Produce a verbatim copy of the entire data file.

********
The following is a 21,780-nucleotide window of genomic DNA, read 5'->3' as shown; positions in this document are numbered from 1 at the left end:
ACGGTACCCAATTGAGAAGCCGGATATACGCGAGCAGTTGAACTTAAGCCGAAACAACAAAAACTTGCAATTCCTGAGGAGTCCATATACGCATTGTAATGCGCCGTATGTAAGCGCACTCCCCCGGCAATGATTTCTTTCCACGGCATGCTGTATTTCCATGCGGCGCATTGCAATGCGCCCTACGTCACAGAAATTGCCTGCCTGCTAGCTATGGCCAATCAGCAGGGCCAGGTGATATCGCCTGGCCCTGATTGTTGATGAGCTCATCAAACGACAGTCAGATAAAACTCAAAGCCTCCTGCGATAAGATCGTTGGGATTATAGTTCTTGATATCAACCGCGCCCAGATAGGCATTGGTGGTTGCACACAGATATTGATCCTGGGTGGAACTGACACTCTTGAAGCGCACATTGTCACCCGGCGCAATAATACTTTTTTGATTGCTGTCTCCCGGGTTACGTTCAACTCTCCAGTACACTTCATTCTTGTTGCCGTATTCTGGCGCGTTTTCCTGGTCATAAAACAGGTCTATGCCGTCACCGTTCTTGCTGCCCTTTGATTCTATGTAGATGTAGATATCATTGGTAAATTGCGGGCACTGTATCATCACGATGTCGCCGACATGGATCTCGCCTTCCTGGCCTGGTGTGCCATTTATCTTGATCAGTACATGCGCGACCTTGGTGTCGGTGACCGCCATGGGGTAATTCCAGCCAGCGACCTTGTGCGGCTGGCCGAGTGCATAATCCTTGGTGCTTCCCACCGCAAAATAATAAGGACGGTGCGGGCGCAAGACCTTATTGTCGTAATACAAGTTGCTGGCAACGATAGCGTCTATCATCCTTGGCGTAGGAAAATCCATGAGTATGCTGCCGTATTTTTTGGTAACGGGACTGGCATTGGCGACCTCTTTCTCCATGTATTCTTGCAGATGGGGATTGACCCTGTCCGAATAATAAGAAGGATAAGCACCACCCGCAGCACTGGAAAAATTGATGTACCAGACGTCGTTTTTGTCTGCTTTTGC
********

The following is a 21,780-nucleotide window of genomic DNA, read 5'->3' as shown; positions in this document are numbered from 1 at the left end:
ACGGTACCCAATTGAGAAGCCGGATATACGCGAGCAGTTGAACTTAAGCCGAAACAACAAAAACTTGCAATTCCTGAGGAGTCCATATACGCATTGTAATGCGCCGTATGTAAGCGCACTCCCCCGGCAATGATTTCTTTCCACGGCATGCTGTATTTCCATGCGGCGCATTGCAATGCGCCCTACGTCACAGAAATTGCCTGCCTGCTAGCTATGGCCAATCAGCAGGGCCAGGTGATATCGCCTGGCCCTGATTGTTGATGAGCTCATCAAACGACAGTCAGATAAAACTCAAAGCCTCCTGCGATAAGATCGTTGGGATTATAGTTCTTGATATCAACCGCGCCCAGATAGGCATTGGTGGTTGCACACAGATATTGATCCTGGGTGGAACTGACACTCTTGAAGCGCACATTGTCACCCGGCGCAATAATACTTTTTTGATTGCTGTCTCCCGGGTTACGTTCAACTCTCCAGTACACTTCATTCTTGTTGCCGTATTCTGGCGCGTTTTCCTGGTCATAAAACAGGTCTATGCCGTCACCGTTCTTGCTGCCCTTTGATTCTATGTAGATGTAGATATCATTGGTAAATTGCGGGCACTGTATCATCACGATGTCGCCGACATGGATCTCGCCTTCCTGGCCTGGTGTGCCATTTATCTTGATCAGTACATGCGCGACCTTGGTGTCGGTGACCGCCATGGGGTAATTCCAGCCAGCGACCTTGTGCGGCTGGCCGAGTGCATAATCCTTGGTGCTTCCCACCGCAAAATAATAAGGACGGTGCGGGCGCAAGACCTTATTGTCGTAATACAAGTTGCTGGCAACGATAGCGTCTATCATCCTTGGCGTAGGAAAATCCATGAGTATGCTGCCGTATTTTTTGGTAACGGGACTGGCATTGGCGACCTCTTTCTCCATGTATTCTTGCAGATGGGGATTGACCCTGTCCGAATAATAAGAAGGATAAGCACCACCCGCAGCACTGGAAAAATTGATGTACCAGACGTCGTTTTTGTCTGCTTTTGC